The ECB's Maltese fulcrum

So today we have the ECB and its head Mario Draghi at the podium announcing their selection in the 2015 Easing Draft.

To give you a look at how bad the European economy is doing, Europe’s central bank is charging its banking system 0.2% on money deposited at the bank.

By all accounts the next time Europe’s economic numbers are tallied, the slow growth of the last 6 months will further weaken to move into no growth and edge closer to a recession.

So the eyes and ears will be on Draghi’s post press conference in Malta to see if the ECB is thisclose to hiking on its $1.2 trillion EQE program.

Again, as I said plenty of times on this blog QE is not the answer to improving an economy. Not here or there. QE allows banks to stay open with their impaired balance sheets.

None of the money the central banks create for QE will get in the hands of the 99%.

You may see a bump in you portfolio — if you are among the 20% in the market — but the asset bubble does not allow wages and lending to rise from QE.

That’s by design. You will payoff the increased debt taken on by the ECB or the Fed, but you will derive no monetary gain directly.

The reason is simple, if the Fed or ECB allow that money to have velocity — or go directly into the economy through wages and increased lending — inflation would raise its ugly head.

Now the Fed is constantly harping on the fact that inflation is low, but that’s what they need.

Because if inflation rises, then the central bank has to raise rates to control that and the impaired banks would suffer greatly since a rise in bond rates decreases the price of those bonds, and that would make the banks balance sheets that much weaker.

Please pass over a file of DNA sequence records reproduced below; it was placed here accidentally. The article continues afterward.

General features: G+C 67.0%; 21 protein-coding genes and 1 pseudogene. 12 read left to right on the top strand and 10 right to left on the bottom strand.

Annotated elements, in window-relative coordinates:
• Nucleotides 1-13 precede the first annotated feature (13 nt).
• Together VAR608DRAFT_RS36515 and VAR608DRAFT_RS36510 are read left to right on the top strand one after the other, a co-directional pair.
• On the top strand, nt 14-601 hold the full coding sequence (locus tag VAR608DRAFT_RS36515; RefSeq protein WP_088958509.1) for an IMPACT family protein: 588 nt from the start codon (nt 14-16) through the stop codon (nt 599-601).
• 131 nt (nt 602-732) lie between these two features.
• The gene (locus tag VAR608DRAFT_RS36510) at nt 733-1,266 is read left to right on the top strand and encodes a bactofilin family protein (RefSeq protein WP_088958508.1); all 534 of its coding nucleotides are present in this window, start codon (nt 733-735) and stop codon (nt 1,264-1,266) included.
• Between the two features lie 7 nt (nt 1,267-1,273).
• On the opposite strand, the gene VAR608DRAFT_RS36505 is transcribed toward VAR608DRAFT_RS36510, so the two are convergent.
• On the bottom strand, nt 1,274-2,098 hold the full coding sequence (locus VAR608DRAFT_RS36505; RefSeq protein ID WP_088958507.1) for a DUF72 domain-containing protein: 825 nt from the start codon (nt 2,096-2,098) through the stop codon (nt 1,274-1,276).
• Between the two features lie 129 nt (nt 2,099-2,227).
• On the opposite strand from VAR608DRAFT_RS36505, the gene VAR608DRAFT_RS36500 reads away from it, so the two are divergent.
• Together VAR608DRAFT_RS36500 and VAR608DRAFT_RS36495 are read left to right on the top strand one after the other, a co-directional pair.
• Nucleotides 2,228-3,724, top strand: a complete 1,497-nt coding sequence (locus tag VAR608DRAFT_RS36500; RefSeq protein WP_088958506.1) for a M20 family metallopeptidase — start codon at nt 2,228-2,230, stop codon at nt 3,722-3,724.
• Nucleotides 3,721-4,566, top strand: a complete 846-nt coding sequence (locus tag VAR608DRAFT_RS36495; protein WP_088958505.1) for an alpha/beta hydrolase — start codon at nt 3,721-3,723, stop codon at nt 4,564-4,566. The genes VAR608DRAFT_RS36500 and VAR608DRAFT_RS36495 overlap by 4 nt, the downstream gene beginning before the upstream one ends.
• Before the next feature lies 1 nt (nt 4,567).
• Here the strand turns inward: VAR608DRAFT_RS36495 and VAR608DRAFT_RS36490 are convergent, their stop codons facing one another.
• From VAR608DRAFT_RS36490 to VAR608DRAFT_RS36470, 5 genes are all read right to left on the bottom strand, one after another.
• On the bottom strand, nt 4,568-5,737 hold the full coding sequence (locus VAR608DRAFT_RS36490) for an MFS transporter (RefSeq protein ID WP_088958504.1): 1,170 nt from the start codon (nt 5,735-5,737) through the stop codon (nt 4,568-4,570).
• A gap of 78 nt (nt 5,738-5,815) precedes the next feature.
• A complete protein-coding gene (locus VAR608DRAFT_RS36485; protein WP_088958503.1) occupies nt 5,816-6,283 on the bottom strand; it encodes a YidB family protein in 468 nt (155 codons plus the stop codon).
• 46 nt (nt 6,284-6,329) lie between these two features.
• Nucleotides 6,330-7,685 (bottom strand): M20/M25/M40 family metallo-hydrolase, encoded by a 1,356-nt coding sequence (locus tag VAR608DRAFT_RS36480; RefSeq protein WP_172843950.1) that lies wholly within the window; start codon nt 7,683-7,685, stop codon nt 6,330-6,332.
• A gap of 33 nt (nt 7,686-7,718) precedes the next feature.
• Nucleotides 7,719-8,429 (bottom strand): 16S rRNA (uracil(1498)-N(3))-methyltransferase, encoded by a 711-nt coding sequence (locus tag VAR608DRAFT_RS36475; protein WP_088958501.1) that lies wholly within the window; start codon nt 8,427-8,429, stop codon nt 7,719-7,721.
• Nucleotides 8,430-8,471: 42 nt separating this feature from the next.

The above is a critical reason we are stuck a zero rates for the last 7 years. But no one will tell you that.

It’s always about the crippled banks. Just follow the money.

6 thoughts on “The ECB's Maltese fulcrum

  1. Michael,

    Very insightful. I understand they don’t want rates to rise for the reasons you outlined above. But I assume they don’t want deflation either. Is it possible to have some added inflation without raising rates?

    And. . .is there a way to find out how much each bank is paid from interest on excess reserves (free money)?


    Tim H.


    • Gas is the biggest factor in the deflation question. But there is plenty of inflationary price pressures elsewhere to keep deflation at bay.

      Finding the total paid to banks is the proverbial needle in the balance sheets. It’s tucked in with other elements without a clear breakout.


      • Michael,

        If debt is money. Is the $18T of public debt a concern?

        I have heard some say that to pay down the debt would not be wise because debt is money.

        and. . .

        Is the way “we” create money a sound system? Is there something better?

        I know these questions are somewhat off-topic from the blog. . .but I appreciate your insights and I am trying to piece a lot of together.

        Thanks again!

        Tim H.


  2. Pingback: Welcome to Wonderland | GRAY'S ECONOMY

  3. If we printed the $18T that is our current debt level, we would be dealing with runaway inflation, but that’s not the case. Much of the $18T would not figure into the US money supply as it resides in treasuries sitting on the Federal Reserve balance sheet.
    We owe the money, but our debtors aren’t looking to be paid any time soon.
    An asset-back currency would certainly be better than our present system.


    • If it is on the Fed’s balance sheet. . .and we cannot audit the Fed. . .can they expand their balance sheet forever? Is there a limit? If so. . .what triggers it?

      That is my last question.

      Thank you!

      Tim H.


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